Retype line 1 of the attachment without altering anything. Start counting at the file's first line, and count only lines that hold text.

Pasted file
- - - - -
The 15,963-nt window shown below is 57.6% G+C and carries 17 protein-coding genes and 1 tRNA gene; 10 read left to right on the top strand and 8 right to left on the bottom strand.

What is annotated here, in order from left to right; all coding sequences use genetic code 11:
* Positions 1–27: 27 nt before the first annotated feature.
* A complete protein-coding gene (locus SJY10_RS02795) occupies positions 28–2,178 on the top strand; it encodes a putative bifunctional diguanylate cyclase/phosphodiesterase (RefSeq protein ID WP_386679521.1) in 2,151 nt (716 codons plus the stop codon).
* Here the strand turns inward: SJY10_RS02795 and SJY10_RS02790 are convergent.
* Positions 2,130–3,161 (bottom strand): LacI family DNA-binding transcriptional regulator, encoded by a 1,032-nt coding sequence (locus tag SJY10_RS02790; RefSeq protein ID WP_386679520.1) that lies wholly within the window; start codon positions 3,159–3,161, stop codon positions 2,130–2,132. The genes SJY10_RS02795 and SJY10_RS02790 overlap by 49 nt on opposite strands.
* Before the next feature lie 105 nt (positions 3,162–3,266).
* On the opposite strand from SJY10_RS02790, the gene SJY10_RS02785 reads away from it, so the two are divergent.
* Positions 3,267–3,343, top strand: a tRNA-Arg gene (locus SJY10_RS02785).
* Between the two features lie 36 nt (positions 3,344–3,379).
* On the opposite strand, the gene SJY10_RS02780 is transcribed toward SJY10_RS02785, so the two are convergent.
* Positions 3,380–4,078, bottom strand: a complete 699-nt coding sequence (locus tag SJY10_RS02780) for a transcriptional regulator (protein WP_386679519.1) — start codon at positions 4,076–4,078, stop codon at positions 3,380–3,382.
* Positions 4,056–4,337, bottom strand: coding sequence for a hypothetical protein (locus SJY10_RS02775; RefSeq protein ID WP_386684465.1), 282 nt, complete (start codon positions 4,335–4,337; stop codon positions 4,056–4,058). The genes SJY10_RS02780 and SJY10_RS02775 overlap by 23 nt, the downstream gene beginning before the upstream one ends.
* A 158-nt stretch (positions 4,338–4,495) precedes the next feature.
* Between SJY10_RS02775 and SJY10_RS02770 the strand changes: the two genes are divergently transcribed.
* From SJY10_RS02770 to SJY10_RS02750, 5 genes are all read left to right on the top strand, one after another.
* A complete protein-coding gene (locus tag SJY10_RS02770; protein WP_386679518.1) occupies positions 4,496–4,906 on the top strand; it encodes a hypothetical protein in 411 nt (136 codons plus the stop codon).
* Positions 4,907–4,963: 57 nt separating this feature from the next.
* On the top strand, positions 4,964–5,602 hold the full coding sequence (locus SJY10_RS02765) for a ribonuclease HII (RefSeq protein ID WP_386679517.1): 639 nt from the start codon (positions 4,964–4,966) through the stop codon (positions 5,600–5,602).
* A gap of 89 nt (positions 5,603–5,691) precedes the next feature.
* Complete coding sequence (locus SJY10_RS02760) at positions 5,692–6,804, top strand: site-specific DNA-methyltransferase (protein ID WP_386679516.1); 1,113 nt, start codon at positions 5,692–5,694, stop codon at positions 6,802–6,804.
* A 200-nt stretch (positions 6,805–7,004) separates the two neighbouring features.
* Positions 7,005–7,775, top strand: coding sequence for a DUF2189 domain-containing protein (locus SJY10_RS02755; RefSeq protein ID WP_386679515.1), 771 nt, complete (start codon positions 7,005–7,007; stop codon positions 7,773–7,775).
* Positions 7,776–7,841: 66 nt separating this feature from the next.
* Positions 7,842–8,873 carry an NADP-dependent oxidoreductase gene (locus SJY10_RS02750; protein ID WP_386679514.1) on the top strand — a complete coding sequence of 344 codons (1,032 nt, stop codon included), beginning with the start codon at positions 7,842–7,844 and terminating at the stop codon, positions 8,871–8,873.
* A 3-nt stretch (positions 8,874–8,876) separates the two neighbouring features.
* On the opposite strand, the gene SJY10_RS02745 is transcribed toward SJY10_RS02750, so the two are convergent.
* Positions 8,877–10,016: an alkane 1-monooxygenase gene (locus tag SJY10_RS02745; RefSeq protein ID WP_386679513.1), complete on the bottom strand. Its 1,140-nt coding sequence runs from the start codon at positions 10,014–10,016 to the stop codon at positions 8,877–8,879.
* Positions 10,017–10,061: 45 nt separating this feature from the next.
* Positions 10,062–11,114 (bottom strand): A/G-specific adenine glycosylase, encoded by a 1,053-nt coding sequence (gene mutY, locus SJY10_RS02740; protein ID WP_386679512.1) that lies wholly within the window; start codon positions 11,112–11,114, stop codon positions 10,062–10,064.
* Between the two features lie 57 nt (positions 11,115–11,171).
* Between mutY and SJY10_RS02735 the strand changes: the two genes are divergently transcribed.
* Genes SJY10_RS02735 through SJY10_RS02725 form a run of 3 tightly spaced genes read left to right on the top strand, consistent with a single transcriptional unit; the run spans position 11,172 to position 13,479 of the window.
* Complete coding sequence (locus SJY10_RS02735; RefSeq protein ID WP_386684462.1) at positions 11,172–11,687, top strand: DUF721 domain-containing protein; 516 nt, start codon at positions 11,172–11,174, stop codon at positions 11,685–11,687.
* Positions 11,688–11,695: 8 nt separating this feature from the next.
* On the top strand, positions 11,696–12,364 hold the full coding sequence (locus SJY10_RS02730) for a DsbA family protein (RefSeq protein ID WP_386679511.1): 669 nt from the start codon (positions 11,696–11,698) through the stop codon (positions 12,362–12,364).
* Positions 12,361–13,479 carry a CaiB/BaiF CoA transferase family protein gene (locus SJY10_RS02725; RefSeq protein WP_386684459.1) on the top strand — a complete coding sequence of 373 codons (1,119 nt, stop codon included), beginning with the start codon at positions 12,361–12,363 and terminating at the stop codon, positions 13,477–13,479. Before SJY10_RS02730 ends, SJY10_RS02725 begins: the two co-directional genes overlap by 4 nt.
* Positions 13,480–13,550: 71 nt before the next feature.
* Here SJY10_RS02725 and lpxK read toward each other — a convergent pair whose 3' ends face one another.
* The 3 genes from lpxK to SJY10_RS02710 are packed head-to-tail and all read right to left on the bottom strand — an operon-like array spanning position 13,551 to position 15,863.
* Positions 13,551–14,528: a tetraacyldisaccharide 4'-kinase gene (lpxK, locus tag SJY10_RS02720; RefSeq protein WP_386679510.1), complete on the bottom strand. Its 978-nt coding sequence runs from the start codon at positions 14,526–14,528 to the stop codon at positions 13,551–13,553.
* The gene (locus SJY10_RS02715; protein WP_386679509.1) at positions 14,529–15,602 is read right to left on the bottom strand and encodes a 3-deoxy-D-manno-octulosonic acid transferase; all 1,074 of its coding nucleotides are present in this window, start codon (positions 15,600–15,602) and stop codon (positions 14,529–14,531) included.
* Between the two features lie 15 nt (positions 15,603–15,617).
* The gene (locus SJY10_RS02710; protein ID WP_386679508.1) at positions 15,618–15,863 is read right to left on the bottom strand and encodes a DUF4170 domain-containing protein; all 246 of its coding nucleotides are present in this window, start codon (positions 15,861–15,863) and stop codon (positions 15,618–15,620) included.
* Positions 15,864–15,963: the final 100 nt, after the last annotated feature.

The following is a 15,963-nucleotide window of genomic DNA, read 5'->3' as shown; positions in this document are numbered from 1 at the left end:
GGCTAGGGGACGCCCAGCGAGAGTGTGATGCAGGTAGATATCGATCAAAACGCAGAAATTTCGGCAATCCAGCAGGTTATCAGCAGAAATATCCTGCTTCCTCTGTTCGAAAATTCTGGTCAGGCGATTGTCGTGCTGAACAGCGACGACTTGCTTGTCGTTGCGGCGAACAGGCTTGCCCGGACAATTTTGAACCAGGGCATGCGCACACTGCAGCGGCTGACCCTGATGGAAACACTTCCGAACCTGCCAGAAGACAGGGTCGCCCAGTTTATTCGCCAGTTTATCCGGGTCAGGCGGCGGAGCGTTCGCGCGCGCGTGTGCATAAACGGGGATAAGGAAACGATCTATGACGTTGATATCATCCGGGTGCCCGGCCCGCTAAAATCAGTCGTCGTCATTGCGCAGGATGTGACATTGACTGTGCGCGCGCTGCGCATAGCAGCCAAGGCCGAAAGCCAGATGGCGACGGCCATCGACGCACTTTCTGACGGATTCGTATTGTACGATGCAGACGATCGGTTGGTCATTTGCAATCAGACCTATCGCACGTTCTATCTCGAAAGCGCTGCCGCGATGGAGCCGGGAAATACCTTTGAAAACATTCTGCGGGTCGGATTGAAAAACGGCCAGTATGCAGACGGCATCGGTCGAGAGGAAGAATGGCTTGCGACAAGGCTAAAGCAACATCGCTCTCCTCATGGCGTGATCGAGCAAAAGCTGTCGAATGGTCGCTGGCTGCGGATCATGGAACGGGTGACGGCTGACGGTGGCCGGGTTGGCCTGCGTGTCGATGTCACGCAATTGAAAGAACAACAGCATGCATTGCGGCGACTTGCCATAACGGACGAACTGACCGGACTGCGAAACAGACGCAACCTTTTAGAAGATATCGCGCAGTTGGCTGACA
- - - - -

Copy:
The 15,963-nt window shown below is 57.6% G+C and carries 17 protein-coding genes and 1 tRNA gene; 10 read left to right on the top strand and 8 right to left on the bottom strand.